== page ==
The Element of Surprise

Elementary, my dear Prudence. No longer the exclusive province of milk crates and cinder blocks, turning the tables on comfort and reliability has become something of a sport for those with nothing better to do. Unlike the label on the hyperallergenic mattress purchased by your farsighted friend, the element of surprise is considerably more difficult to ascertain, corrective lenses be damned.

Left outdoors in subzero temperatures, even the most elegant air furniture is no match for elements that change state on a whim, especially when liquids fill the spaces intended for carbon dioxide, or similarly vapid emissions. Left to the elements, a periodic table is an uncomfortable table, showing its grain to the world even as splinters accumulate in the elbows of visitors with no other place to sit.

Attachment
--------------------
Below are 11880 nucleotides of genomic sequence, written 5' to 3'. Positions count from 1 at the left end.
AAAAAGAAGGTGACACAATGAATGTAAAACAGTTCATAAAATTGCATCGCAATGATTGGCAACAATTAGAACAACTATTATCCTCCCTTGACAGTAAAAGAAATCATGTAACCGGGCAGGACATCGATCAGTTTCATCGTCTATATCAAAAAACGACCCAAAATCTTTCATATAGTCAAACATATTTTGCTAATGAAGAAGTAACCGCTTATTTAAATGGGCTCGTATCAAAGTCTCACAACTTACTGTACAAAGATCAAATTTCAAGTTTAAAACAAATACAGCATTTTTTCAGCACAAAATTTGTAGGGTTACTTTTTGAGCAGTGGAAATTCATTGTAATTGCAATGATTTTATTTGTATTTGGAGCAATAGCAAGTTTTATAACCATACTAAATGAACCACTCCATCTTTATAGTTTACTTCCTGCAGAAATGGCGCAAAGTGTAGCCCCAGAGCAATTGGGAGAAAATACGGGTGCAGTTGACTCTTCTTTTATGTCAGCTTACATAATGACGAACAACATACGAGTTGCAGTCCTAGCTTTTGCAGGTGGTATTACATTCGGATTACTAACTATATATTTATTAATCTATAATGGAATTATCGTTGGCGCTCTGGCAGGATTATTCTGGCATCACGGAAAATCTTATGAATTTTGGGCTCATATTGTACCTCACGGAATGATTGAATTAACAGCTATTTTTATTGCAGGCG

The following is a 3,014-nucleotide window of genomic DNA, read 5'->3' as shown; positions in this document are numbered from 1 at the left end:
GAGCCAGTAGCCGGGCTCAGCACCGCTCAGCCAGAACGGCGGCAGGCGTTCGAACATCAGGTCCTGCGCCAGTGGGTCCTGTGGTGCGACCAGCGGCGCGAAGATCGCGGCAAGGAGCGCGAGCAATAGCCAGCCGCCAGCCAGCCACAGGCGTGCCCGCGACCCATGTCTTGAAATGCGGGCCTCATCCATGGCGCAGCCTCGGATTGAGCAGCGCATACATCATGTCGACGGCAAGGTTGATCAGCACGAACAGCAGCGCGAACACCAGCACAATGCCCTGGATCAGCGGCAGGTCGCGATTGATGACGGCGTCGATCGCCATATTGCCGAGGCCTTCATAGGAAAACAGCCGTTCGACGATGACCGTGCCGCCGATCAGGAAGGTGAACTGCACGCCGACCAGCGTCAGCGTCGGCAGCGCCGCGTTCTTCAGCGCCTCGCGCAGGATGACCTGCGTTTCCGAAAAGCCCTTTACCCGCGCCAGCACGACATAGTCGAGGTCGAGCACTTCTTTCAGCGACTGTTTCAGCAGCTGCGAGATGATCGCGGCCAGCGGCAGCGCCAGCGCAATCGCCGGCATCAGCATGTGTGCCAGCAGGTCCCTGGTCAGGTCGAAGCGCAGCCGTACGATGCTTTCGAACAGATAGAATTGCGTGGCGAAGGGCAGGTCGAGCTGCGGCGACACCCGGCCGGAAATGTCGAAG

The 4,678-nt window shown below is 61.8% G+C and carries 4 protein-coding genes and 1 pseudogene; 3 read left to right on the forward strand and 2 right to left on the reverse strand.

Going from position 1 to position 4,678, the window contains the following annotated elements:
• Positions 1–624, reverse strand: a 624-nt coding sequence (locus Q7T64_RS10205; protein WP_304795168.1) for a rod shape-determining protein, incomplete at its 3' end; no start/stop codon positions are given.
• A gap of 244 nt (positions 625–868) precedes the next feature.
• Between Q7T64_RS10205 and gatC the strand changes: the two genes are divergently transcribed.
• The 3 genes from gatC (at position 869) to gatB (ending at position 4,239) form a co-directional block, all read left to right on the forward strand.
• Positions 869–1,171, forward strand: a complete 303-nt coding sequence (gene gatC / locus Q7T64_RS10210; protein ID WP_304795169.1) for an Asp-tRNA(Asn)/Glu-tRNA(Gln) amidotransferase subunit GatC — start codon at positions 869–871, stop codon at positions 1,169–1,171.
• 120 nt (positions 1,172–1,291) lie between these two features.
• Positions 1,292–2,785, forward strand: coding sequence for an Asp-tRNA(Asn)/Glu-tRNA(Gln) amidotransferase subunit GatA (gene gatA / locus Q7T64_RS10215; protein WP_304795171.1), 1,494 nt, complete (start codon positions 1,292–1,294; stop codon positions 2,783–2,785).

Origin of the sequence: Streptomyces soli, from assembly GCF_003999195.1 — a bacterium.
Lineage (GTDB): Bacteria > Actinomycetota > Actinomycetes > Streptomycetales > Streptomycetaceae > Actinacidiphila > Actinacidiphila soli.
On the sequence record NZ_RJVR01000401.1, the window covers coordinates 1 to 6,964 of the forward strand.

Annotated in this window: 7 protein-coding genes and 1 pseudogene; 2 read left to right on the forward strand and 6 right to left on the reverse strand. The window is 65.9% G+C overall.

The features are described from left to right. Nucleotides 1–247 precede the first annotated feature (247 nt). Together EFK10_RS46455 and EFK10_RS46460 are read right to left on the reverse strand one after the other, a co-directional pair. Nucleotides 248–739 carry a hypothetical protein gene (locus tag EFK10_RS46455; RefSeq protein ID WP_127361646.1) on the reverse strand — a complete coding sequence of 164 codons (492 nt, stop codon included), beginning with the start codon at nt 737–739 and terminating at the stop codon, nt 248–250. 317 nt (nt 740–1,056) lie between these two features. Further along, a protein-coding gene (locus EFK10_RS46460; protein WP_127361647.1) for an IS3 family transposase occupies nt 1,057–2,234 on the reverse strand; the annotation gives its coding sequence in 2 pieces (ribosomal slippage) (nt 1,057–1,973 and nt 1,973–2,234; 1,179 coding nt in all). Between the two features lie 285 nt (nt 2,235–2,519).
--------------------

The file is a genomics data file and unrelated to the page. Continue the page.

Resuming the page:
Like an episodic relationship, the periodic table is rarely there when guests arrive, leaving hospitality to take up the slack, and serendipity to dish out the specific symbol required to make sense of star-crossed chemistry, with all the awkward surprises it brings to the table.

Aren't you hungry?



  1. Yes. This explains so much, including the budgetary crisis in education: uncertain[ty] principals [sic] must purchase so, so many periodic tables for statistical purposes.

  2. Educator, get in touch with your inner cat! That's what I would say, if I still had my tongue. I don't, of course. Felinity is funny that way.